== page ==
Inside a French police crackdown on the Eurasian mob

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Inside a French police crackdown on the Eurasian mob
Image: Interpol

Interpol response teams provided support to French law enforcement in operations that saw 37 arrests and more than €380,000 in illicit funds seized.

In April 2019, a meeting took place in Salzburg, Austria between Interpol and the French Gendarmerie’s Central Office for Fighting Itinerant Criminality (OCLDI). The subject: full operational cooperation in cases involving the criminal Eurasian brotherhood known as “Thieves in Law”.

“Thieves in Law” or “Thieves professing the code” are often at the top of the criminal hierarchy, with influence and control that extends across groups committing drug trafficking, extortion, contract murder and money laundering.  Russian speaking, the organized criminals come from a variety of countries, including Armenia, Georgia, Russia and Ukraine.

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Like other mafia-style organizations, the ‘Thieves in Law’ pollute economies around the world by investing the proceeds of their criminal activities into the legitimate funds and businesses – extending their leverage in a given sector. Contributing to a common criminal fund worth billions known as the “Obshak”, they invest in shares, real estate and companies, and managed by the most influential and high-ranking members.

Interpol’s Project Millennium works to give law enforcement worldwide the intelligence and support needed to combat Eurasian organized crime.

In early 2021, Interpol’s Project Millennium team began working closely with the French OCLDI on an operation targeting a Thieves in Law group, exchanging information and expertise. The cooperation culminated in a day of simultaneous crackdowns in Lyon, Nancy and Paris last April in which law enforcement arrested 25 suspects, including one of Project Millennium’s high value targets.


The operation also allowed police to seizure luxury vehicles, over EUR 300,000 in cash and different bank accounts, as well as documents detailing an “Obshak”, or Russian criminal fund. In one of the apartments raided, police found a Vory artefact decorated with criminal symbols and bearing the message “For the Thieve – May God bless you”.

Interpol provided operational support throughout the operation in the form of an Interpol Support Team (IST), in which specialized personnel from the Interpol General Secretariat are deployed on the request of a member country.

Shortly after the April operation, the French authorities requested an Interpol Response Team (IRT) during another crackdown against Georgian and Armenian gangs – this time in France’s Northeastern (Grand Est) region.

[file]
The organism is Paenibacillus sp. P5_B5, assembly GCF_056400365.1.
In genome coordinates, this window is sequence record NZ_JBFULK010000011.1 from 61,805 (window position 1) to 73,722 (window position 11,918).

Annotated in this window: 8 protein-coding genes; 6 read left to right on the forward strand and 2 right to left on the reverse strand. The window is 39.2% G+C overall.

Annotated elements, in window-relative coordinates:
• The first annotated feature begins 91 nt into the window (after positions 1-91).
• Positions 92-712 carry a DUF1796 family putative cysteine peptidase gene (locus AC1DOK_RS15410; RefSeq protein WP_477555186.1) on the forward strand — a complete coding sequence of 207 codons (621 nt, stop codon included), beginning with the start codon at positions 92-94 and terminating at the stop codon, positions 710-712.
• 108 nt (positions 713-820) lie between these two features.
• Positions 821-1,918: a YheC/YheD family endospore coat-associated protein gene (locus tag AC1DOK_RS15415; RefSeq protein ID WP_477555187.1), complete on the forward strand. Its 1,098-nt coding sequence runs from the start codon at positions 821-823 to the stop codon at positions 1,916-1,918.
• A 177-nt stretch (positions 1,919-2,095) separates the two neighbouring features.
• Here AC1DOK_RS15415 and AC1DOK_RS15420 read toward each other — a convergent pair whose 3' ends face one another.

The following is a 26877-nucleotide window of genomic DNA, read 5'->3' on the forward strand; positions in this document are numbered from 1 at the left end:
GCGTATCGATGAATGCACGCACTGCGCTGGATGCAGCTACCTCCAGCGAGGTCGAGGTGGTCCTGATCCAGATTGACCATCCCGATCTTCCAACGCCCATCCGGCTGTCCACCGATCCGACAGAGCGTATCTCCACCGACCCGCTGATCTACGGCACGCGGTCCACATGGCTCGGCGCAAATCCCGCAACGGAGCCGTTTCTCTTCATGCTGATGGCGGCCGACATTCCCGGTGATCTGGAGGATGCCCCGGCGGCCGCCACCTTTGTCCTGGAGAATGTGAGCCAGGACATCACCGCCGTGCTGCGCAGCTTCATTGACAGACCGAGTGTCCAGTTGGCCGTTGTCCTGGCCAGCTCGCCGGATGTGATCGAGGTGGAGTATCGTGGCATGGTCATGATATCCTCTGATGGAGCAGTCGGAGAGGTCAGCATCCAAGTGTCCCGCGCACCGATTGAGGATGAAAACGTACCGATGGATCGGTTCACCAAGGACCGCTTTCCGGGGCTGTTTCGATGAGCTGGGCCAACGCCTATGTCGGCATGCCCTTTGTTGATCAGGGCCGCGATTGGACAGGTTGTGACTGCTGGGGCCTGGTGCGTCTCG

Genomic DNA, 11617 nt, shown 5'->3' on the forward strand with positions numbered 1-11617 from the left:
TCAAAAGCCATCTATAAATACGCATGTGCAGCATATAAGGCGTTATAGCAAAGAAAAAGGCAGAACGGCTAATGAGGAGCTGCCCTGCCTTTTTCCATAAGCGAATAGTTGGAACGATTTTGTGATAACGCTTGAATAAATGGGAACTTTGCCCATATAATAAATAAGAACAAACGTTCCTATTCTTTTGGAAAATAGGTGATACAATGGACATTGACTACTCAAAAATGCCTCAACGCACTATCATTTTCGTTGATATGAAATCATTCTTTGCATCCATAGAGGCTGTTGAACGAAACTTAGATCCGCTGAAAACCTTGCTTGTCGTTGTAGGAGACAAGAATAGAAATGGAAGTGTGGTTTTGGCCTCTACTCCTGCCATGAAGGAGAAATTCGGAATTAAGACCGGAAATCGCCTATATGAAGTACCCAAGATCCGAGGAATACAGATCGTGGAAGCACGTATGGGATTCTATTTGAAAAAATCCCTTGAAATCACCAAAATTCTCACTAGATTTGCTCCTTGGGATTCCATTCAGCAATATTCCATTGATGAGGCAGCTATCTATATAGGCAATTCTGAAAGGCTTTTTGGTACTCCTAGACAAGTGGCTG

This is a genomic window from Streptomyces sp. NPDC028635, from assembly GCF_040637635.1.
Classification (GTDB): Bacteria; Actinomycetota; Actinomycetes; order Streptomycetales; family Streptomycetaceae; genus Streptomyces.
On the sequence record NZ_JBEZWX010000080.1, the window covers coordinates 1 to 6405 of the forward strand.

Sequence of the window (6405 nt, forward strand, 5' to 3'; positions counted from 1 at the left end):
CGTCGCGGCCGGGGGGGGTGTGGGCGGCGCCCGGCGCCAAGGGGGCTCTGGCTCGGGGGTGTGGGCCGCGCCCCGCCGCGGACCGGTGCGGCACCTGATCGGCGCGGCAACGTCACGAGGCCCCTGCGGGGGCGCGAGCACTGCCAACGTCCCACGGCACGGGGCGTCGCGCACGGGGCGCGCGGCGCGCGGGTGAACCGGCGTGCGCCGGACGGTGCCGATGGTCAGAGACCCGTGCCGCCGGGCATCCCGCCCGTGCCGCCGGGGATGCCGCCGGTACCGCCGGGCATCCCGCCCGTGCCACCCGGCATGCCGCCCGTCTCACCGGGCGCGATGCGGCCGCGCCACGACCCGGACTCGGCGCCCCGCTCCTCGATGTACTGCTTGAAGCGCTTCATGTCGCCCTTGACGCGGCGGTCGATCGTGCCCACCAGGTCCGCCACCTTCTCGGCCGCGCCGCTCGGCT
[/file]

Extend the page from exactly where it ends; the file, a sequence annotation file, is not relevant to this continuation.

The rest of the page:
Back in 2019, French police had broken up a highly organized Georgian gang responsible for more than 200 robberies. In the investigations around the gang, all roads led to the Vory-v-Zakone, a Thieves in Law-style organization led by a chief, or Vor, based in Strasbourg. Over the next two years, French investigators pieced together the structure and activities of the organization – both of which were shifting due to the pandemic.

On 21 June 2021, more than 100 French officers – supported by Interpol’s Project Millennium IRT – launched a series of coordinated raids in Strasbourg and Nancy. The heads of two different Thieves in Law clans – one Georgian and the other Armenian – were arrested along with 10 other individuals.

The raids saw police seize vehicles, handguns, stocks of illicit cigarettes, alcohol and perfume as well as more than EUR 17,000 in cash. Arrests warrants were issued for several individuals who had fled.

 

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“The cooperation between the French Gendarmerie and Interpol is a true added value in criminal cases involving Thieves in Law,” said Guillaume Bourez, Head of the International Investigations group at the OCLDI.

“Organized crime groups like the Thieves in Law operate across national borders, which means that any effective police action must also be international in scope,” said Jose de Gracia, Assistant Director, Criminal Networks at Interpol. “With Project Millennium, Interpol stands ready to offer our expertise and support any member country in their efforts to dismantle the criminal web of Eurasian organized crime with real-time access to our dedicated crime file and global databases,” de Gracia added.

Since 2015, Interpol’s Project Millennium team has actively participated in 13 national police operations against Eurasian organized crime groups, taking place in countries such as France, Italy, Portugal and Spain.


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Deirdre Tynan is an award-winning journalist who enjoys bringing the best in news reporting to Spain’s largest English-language newspaper, Euro Weekly News. She has previously worked at The Mirror, Ireland on Sunday and for news agencies, media outlets and international organisations in America, Europe and Asia. A huge fan of British politics and newspapers, Deirdre is equally fascinated by the political scene in Madrid and Sevilla. She moved to Spain in 2018 and is based in Jaen.

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